I haven't paid as close attention to baseball in recent years since I was a kid, but it seemed like the game's winners were becoming focused in a select few sports capitals in North America. In some cases, I don't really have a problem with it, because the Boston Red Sox and Chicago White Sox have been able to fill their long-empty trophy cases with World Series trophies. But it gets tiring after awhile, and that's why the story of the Tampa Bay Rays was compelling in 2008. Fielding a team of youngsters who few recognized, the Rays staved off the Red Sox and Yankees of the world and managed to get to the 2008 World Series.
By contrast, the Philadelphia Phillies have been around for awhile, but disappointment has been commonplace for them for years. In existence for more than 120 years, their only World Series title was in 1980. They are the only major league team to lose 10,000 games in Major League Baseball history, though in recent years, they've produced two of the last three National League Most Valuable Players (Ryan Howard and Jimmy Rollins) and have both grown and acquired excellent pitching talent in Cole Hamels, Brad Lidge, Chase Utley and Jamie Moyer, the latter known for his age. At 46, many players are home watching their kids graduate college. They overcame a New York Mets team who predicted postseason success (but in reality didn't even make the playoffs) and disposed of the Milwaukee Brewers and Los Angeles Dodgers in quick fashion.
No one really knew what to expect from the Series; both teams were young and had good pitching, but the Phillies seemed to have the early edge in Game 1, winning 3-2 behind strong outings from Hamels and Lidge. Tampa came back to win Game 2, 4-2, and the series moved to Philly (from Tampa), where the weather was, well, less than cooperative. Game 3 saw a rain delay and a Phillies win in the bottom of the ninth inning, and after four home runs by the Phillies (2 from Howard) in a convincing 10-2 win in Game 4, Game 5 was one game that wouldn't die. Starting on October 27, Philly got two runs in the first inning, and Tampa got one back in the fourth and again in the sixth. By that point, rain was becoming more and more prevalent, and in soaked conditions, made the umpires' decision to suspend the game all the easier. Normally, baseball rules would have allowed the game to end after the fifth inning, but a Philadelphia win in a weather-shortened clincher would have been viewed as a "cheap" win of sorts, so the game resumed two days later. The teams traded runs over the next inning and a half, and with the tying run in scoring position, Lidge struck out the final batter to cue the pandemonium.
The funny thing about the win is that not only does it relieve the stockpiled frustration of Philadelphia sports fans, but with Hamels, Howard, Rollins and almost all of the key components returning for another go at the crown, a repeat might even be in the works for the city of Brotherly Love. And since the Phillies won the Series, A&E has given them the obligatory massive multi-disc DVD treatment, with each game on a disc, not to mention their Game 4 and 5 triumphs over the Dodgers, along with an additional disc of extra material which totals eight discs and almost 19 hours of Phillies postseason heroics for you to enjoy.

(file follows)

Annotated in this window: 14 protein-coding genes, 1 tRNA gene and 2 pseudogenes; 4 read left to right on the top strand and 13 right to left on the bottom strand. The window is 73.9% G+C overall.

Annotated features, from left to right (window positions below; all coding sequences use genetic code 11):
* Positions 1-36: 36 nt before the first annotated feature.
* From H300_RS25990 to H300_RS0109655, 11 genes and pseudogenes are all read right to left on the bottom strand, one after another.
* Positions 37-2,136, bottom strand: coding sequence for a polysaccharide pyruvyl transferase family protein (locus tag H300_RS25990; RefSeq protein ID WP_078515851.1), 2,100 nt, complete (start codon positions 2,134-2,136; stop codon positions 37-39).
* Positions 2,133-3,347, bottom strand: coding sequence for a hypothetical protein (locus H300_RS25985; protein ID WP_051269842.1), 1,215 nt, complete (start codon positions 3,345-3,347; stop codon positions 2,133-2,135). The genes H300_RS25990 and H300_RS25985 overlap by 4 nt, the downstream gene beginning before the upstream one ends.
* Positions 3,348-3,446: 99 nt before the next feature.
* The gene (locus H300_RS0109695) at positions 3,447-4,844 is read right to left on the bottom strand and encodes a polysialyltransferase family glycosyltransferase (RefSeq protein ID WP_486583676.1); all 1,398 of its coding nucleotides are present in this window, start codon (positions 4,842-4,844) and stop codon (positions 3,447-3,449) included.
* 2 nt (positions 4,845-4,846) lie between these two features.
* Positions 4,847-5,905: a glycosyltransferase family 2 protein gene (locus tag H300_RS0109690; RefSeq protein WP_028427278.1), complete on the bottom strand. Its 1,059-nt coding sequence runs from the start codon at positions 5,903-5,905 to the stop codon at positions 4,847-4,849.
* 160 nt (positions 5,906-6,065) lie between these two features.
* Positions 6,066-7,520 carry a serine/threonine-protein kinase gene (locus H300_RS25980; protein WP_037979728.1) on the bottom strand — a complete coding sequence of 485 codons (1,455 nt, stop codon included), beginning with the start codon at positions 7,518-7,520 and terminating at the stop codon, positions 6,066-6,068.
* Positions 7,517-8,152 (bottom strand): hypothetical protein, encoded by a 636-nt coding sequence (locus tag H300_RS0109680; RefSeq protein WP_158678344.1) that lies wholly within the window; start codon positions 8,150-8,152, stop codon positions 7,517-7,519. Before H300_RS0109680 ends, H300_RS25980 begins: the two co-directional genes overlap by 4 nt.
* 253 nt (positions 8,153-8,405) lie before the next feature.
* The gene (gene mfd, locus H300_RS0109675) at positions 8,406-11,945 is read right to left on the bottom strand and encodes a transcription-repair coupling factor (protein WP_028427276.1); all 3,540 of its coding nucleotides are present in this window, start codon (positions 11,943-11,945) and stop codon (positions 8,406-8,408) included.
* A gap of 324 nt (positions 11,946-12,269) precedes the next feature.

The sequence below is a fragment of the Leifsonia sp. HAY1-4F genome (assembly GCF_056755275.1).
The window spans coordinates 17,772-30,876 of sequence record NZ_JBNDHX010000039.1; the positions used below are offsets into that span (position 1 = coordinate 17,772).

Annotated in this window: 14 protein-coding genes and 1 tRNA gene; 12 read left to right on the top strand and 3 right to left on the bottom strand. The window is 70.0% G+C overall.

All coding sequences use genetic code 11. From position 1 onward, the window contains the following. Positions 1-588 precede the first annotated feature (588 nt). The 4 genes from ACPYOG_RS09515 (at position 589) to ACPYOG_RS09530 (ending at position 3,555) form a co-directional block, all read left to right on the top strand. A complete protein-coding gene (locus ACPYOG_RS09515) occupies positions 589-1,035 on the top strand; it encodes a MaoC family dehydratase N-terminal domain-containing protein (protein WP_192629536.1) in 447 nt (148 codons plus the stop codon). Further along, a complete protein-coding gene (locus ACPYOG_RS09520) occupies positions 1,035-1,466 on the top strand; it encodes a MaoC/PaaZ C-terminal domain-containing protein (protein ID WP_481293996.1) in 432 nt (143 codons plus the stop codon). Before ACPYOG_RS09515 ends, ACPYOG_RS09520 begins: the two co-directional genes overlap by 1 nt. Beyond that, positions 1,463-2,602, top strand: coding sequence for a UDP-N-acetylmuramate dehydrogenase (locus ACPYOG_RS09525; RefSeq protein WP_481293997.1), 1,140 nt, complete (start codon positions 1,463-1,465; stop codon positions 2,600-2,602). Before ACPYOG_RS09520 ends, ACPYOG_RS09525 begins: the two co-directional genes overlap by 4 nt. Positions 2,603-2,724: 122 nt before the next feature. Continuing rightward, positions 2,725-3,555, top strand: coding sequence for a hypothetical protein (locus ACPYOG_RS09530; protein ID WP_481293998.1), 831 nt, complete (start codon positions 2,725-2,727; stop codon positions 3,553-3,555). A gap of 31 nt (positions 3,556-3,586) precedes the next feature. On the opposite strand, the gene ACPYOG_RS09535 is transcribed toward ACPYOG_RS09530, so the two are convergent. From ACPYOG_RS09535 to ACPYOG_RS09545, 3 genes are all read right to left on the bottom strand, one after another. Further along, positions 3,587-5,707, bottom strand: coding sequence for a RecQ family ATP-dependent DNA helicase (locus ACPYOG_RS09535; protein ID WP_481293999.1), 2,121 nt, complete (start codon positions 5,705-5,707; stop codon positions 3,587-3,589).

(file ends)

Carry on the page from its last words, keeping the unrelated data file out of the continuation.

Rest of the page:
In 1.78:1 anamorphic widescreen, these games are replicated from their original broadcasts, which looked good in the little action I actually watched when the games aired. No artifacts, edge enhancement or the like; they're straightforward and perfectly acceptable viewing.
All of the discs receive a two-channel stereo mix like all of the other World Series Collector's Edition sets. Unlike those sets though, this is the first that gives you the chance to spin through audio tracks from both Philly and Tampa broadcasters. Phillies fans will particularly enjoy this, since Harry Kalas is superior to Joe Buck and Tim McCarver. Fox's Spanish broadcast audio is included as well. I've seen several different sets through the years, and this is both a new and welcome addition.
Like previous sets, you get a bonus disc which includes quick hits from memorable moments in and out of the season, like when Howard hit his 40th and 48th homers during the season and the locker room celebrations and trophy presentations which occurred when Philly won the Series. There are also team interviews, and from a packaging standpoint, the games themselves are packaged in slim line cases and contain a bevy of trivia and statistics printed on the outside of each case. I've always liked the presentation of these sets, and A&E continues to do an excellent job.
Baseball fans tend to have their loyalties, but for fans of the Phillies who might be disappointed that the games aren't in high definition or something, you do get the luxury of getting the games with Kalas' call, which (unless you were enterprising and recorded him against the game tapes) you probably don't have otherwise. A&E provides a nice touch here, and the set has the usual subtleties and extra material that make it essential for completists, so if you're in the 215, you should highly consider grabbing this.